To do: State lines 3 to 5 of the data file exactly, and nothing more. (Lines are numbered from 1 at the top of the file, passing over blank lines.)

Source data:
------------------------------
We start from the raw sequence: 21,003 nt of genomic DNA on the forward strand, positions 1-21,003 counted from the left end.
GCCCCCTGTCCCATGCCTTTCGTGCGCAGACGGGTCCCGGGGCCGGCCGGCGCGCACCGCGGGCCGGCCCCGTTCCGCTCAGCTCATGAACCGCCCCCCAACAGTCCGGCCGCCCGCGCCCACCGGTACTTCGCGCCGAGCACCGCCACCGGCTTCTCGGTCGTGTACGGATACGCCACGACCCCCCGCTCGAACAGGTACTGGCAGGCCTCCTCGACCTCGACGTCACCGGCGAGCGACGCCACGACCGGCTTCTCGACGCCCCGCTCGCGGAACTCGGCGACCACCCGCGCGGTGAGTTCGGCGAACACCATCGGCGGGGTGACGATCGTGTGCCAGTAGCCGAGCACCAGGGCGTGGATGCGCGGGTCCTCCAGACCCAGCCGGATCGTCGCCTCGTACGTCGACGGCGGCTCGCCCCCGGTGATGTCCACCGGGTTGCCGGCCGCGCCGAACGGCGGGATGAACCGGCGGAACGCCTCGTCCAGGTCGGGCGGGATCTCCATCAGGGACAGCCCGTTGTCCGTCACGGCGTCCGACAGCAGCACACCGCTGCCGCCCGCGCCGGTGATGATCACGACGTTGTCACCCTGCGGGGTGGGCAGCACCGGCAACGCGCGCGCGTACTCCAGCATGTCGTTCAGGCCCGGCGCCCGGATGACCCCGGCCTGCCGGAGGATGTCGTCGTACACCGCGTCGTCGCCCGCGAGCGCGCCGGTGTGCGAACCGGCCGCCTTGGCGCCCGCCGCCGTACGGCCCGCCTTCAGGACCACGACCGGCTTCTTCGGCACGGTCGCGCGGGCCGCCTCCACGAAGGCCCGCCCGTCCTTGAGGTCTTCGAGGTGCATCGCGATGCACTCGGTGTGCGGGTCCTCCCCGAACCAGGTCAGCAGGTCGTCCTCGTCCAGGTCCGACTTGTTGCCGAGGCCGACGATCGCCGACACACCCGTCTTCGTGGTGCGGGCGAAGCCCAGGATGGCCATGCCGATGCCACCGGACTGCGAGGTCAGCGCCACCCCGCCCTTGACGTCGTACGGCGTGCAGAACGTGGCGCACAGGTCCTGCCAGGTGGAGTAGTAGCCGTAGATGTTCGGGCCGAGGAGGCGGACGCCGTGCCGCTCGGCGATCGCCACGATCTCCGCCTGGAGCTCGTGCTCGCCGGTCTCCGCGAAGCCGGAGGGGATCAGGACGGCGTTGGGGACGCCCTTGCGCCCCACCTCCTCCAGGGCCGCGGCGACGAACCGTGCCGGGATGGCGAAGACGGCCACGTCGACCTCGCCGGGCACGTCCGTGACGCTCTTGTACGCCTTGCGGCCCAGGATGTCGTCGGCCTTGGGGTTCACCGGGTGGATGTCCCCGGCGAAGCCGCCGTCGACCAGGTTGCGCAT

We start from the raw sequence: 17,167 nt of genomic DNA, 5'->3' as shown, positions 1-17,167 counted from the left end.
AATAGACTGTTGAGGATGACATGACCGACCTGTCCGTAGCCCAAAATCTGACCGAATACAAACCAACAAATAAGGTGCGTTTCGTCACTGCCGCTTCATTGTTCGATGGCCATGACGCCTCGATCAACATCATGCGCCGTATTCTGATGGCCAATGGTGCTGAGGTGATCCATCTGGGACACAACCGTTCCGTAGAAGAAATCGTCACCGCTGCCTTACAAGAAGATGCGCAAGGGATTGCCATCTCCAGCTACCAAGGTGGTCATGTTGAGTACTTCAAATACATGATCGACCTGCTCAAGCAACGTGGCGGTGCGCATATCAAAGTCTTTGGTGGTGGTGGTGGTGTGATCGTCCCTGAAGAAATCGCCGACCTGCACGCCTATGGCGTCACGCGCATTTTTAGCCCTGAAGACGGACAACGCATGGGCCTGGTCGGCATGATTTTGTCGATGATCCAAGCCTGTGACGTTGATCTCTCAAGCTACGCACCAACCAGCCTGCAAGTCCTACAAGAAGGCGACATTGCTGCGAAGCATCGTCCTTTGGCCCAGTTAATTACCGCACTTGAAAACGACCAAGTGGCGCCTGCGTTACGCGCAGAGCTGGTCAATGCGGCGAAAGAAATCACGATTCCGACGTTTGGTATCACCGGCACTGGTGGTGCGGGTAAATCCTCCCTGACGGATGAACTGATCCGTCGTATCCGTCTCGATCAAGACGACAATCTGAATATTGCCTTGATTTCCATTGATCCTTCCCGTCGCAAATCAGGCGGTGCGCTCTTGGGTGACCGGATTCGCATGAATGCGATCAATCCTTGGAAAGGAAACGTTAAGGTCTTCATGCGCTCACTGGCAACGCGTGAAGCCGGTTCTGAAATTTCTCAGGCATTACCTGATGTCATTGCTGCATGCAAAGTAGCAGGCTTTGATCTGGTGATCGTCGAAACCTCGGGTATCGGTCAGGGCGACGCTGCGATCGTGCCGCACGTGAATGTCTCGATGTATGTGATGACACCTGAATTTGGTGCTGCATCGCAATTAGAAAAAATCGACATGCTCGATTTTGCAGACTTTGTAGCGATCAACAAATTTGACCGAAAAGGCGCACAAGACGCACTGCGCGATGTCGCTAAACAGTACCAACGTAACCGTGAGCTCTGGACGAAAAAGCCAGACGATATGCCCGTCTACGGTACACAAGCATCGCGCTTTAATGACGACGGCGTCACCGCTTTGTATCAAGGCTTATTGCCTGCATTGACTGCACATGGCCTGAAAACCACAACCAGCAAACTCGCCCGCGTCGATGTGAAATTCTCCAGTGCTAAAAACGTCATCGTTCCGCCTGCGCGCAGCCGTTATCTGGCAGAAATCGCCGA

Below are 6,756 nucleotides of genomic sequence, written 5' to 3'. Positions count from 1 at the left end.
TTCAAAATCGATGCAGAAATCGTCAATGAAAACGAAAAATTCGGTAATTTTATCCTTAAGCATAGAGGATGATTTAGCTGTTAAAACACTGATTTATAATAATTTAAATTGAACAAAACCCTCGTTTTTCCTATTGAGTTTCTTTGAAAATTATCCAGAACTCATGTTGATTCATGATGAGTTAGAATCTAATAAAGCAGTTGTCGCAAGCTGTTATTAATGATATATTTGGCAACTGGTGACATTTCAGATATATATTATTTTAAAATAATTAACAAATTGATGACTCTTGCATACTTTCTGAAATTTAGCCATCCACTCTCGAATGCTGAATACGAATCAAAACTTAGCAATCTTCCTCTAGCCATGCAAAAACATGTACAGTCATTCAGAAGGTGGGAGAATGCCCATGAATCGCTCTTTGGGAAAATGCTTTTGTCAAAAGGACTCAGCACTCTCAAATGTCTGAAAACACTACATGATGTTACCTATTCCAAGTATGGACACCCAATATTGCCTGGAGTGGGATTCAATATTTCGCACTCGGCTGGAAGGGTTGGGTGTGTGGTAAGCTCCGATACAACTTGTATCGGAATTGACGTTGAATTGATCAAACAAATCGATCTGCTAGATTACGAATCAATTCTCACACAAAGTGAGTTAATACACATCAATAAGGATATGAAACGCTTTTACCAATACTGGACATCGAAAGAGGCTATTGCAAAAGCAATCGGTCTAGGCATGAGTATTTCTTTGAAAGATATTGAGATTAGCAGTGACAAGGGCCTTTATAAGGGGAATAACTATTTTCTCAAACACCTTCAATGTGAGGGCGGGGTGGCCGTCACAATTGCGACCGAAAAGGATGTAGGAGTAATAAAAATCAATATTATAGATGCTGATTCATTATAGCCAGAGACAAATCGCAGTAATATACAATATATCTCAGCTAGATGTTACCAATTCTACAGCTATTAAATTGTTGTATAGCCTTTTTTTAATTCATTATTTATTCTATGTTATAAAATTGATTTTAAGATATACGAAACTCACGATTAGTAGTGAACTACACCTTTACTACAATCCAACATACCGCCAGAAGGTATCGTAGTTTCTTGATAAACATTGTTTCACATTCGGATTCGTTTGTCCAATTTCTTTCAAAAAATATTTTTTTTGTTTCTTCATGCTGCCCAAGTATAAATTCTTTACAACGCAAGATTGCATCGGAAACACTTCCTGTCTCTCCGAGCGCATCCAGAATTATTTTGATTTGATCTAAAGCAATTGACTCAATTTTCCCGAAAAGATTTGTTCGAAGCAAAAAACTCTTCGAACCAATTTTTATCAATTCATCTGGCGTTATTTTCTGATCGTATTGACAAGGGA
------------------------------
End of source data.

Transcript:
We start from the raw sequence: 17,167 nt of genomic DNA, 5'->3' as shown, positions 1-17,167 counted from the left end.
AATAGACTGTTGAGGATGACATGACCGACCTGTCCGTAGCCCAAAATCTGACCGAATACAAACCAACAAATAAGGTGCGTTTCGTCACTGCCGCTTCATTGTTCGATGGCCATGACGCCTCGATCAACATCATGCGCCGTATTCTGATGGCCAATGGTGCTGAGGTGATCCATCTGGGACACAACCGTTCCGTAGAAGAAATCGTCACCGCTGCCTTACAAGAAGATGCGCAAGGGATTGCCATCTCCAGCTACCAAGGTGGTCATGTTGAGTACTTCAAATACATGATCGACCTGCTCAAGCAACGTGGCGGTGCGCATATCAAAGTCTTTGGTGGTGGTGGTGGTGTGATCGTCCCTGAAGAAATCGCCGACCTGCACGCCTATGGCGTCACGCGCATTTTTAGCCCTGAAGACGGACAACGCATGGGCCTGGTCGGCATGATTTTGTCGATGATCCAAGCCTGTGACGTTGATCTCTCAAGCTACGCACCAACCAGCCTGCAAGTCCTACAAGAAGGCGACATTGCTGCGAAGCATCGTCCTTTGGCCCAGTTAATTACCGCACTTGAAAACGACCAAGTGGCGCCTGCGTTACGCGCAGAGCTGGTCAATGCGGCGAAAGAAATCACGATTCCGACGTTTGGTATCACCGGCACTGGTGGTGCGGGTAAATCCTCCCTGACGGATGAACTGATCCGTCGTATCCGTCTCGATCAAGACGACAATCTGAATATTGCCTTGATTTCCATTGATCCTTCCCGTCGCAAATCAGGCGGTGCGCTCTTGGGTGACCGGATTCGCATGAATGCGATCAATCCTTGGAAAGGAAACGTTAAGGTCTTCATGCGCTCACTGGCAACGCGTGAAGCCGGTTCTGAAATTTCTCAGGCATTACCTGATGTCATTGCTGCATGCAAAGTAGCAGGCTTTGATCTGGTGATCGTCGAAACCTCGGGTATCGGTCAGGGCGACGCTGCGATCGTGCCGCACGTGAATGTCTCGATGTATGTGATGACACCTGAATTTGGTGCTGCATCGCAATTAGAAAAAATCGACATGCTCGATTTTGCAGACTTTGTAGCGATCAACAAATTTGACCGAAAAGGCGCACAAGACGCACTGCGCGATGTCGCTAAACAGTACCAACGTAACCGTGAGCTCTGGACGAAAAAGCCAGACGATATGCCCGTCTACGGTACACAAGCATCGCGCTTTAATGACGACGGCGTCACCGCTTTGTATCAAGGCTTATTGCCTGCATTGACTGCACATGGCCTGAAAACCACAACCAGCAAACTCGCCCGCGTCGATGTGAAATTCTCCAGTGCTAAAAACGTCATCGTTCCGCCTGCGCGCAGCCGTTATCTGGCAGAAATCGCCGA

Below are 6,756 nucleotides of genomic sequence, written 5' to 3'. Positions count from 1 at the left end.